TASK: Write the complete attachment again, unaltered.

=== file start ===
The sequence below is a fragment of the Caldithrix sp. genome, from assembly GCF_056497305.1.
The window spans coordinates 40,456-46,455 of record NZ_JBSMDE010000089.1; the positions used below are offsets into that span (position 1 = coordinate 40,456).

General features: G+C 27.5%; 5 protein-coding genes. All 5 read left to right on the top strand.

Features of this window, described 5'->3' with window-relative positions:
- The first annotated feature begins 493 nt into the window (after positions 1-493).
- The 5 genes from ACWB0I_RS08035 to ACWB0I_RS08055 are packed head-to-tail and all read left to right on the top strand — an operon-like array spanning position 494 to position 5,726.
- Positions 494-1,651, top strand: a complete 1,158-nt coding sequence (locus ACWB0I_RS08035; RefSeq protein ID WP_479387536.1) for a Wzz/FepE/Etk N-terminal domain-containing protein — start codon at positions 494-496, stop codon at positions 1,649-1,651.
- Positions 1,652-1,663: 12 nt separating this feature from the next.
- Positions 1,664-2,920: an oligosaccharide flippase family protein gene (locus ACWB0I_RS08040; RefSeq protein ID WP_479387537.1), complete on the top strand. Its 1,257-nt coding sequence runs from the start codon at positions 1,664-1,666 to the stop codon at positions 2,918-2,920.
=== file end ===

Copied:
The sequence below is a fragment of the Caldithrix sp. genome, from assembly GCF_056497305.1.
The window spans coordinates 40,456-46,455 of record NZ_JBSMDE010000089.1; the positions used below are offsets into that span (position 1 = coordinate 40,456).

General features: G+C 27.5%; 5 protein-coding genes. All 5 read left to right on the top strand.

Features of this window, described 5'->3' with window-relative positions:
- The first annotated feature begins 493 nt into the window (after positions 1-493).
- The 5 genes from ACWB0I_RS08035 to ACWB0I_RS08055 are packed head-to-tail and all read left to right on the top strand — an operon-like array spanning position 494 to position 5,726.
- Positions 494-1,651, top strand: a complete 1,158-nt coding sequence (locus ACWB0I_RS08035; RefSeq protein ID WP_479387536.1) for a Wzz/FepE/Etk N-terminal domain-containing protein — start codon at positions 494-496, stop codon at positions 1,649-1,651.
- Positions 1,652-1,663: 12 nt separating this feature from the next.
- Positions 1,664-2,920: an oligosaccharide flippase family protein gene (locus ACWB0I_RS08040; RefSeq protein ID WP_479387537.1), complete on the top strand. Its 1,257-nt coding sequence runs from the start codon at positions 1,664-1,666 to the stop codon at positions 2,918-2,920.